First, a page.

While many may associate the thrills and adrenaline rush of fast cars zooming across pavements and asphalt with motorsport car racing, the same can be found in radio-controlled (RC) cars, a smaller yet equally thrilling form of car racing.
Going neck and neck with similarly skilled opponents in a friendly RC car race across a circuit is not lost for some, with many taking a liking to not only play, but also maintain their RC cars as a hobby.
There are a number of RC car players and communities across the nation, each specialising in a diverse selection of RC cars and tackling specific roles as well as racing and driving styles.
One such player is Haji Joe bin Haji Dollah from Belait District, who shared on how the community in Belait District was formed around RC monster trucks of one-eighth and one-tenth scales.
The RC car enthusiast said the hobby started to pick up around the late 90s to early 2000s.
“For the past 10 years, we have been using nitro fuel to run the RC monster trucks, which can be expensive. Nowadays, we use batteries that are more efficient,” said Haji Joe, who added that it was not until recently that there was a shift towards using batteries, which accelerated the hobby.
“Using batteries are a safer choice not just from a player’s perspective, but also from an environmental aspect.”
On what attracted Haji Joe and other RC car players towards the hobby, he said,” Maintaining and repairing the pocket-sized cars gives us an adrenaline rush, in addition to racing against other players.
“We mostly spend time doing the maintenance ourselves, sourcing parts from (suppliers) in the capital and online.”
On how the COVID-19 pandemic, which has been disrupting supply chains across the globe, impacted the RC car communities in playing and sourcing car parts, Haji Joe said, “The challenge is being limited to playing the RC cars at home, with uncontrollable hazards such as cars passing by and crammed spaces. Getting together with friends also happens less frequently.”
However, he added, there have been no major issues in the maintenance aspect of the hobby, especially with widely used and easily worn out parts such as tyres and batteries.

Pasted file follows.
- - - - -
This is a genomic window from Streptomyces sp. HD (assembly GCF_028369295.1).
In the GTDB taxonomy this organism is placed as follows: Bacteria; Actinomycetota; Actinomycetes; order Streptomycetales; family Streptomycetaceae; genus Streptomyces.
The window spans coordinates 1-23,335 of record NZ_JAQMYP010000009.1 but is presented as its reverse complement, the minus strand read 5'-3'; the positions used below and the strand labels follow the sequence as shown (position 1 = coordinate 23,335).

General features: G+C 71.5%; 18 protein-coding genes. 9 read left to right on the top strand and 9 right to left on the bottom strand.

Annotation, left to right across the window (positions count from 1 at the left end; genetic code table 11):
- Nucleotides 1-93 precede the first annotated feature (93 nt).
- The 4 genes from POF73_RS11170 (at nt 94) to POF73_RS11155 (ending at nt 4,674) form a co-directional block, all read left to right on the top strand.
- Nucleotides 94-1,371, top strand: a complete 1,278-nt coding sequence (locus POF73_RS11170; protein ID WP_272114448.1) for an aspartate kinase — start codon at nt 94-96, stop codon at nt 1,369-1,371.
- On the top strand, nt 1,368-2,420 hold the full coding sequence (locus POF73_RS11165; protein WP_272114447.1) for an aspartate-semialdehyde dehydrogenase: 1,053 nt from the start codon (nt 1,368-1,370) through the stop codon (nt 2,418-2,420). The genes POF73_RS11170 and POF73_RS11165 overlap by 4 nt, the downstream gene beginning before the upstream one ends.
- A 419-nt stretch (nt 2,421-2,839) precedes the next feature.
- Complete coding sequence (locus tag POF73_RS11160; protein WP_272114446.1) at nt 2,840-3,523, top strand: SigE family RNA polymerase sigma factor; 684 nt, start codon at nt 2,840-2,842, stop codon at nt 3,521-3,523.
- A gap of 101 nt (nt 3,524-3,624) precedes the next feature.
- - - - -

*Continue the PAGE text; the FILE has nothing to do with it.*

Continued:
“We can still purchase them from stores in the capital. The difficulty lies in ordering parts from the outside. You have to wait as some deliveries get delayed,” said Haji Joe.
On how the RC car players have adapted to changes as the nation, along with the world, slowly shift towards an early Endemic Phase, Haji Joe said, “We are now able to play in an open area. However, we do need to get permission.”
One such area favoured by the RC car community in Kuala Belait is Tudong Saji, which provides a wide enough area for the players to run their RC cars at top speed, with some capable of reaching upwards 120km/hr, while having enough space to cordon off the playing area to prevent unwanted incidents.
The large area is also ideal for the implementation of social distancing measures in line with the guidelines mandated by the Ministry of Health.
With the hobby still going strong throughout the COVID-19 outbreaks over the years, Haji Joe said, “Playing RC cars is a good activity, especially for the younger generations. It helps to fill your spare time rather than doing nothing.”
On advise for those looking to start the hobby, he said,“ They can look for our videos in YouTube. We also play almost daily at Tudong Saji. Visitors are welcome to come and have a look. Nearly half of the players who would come up and introduce themselves to established ties.”
Haji Joe also expressed his gratitude to the Kuala Belait and Seria Municipal Board and other agencies for being supportive by providing the area for the community.
Having big hopes for the RC community in Belait District as well as others across the nation, he said it is hoped that RC car players will continue playing in suitable locations with controllable flow of passersby and car traffic, to ensure the safety of spectators and players.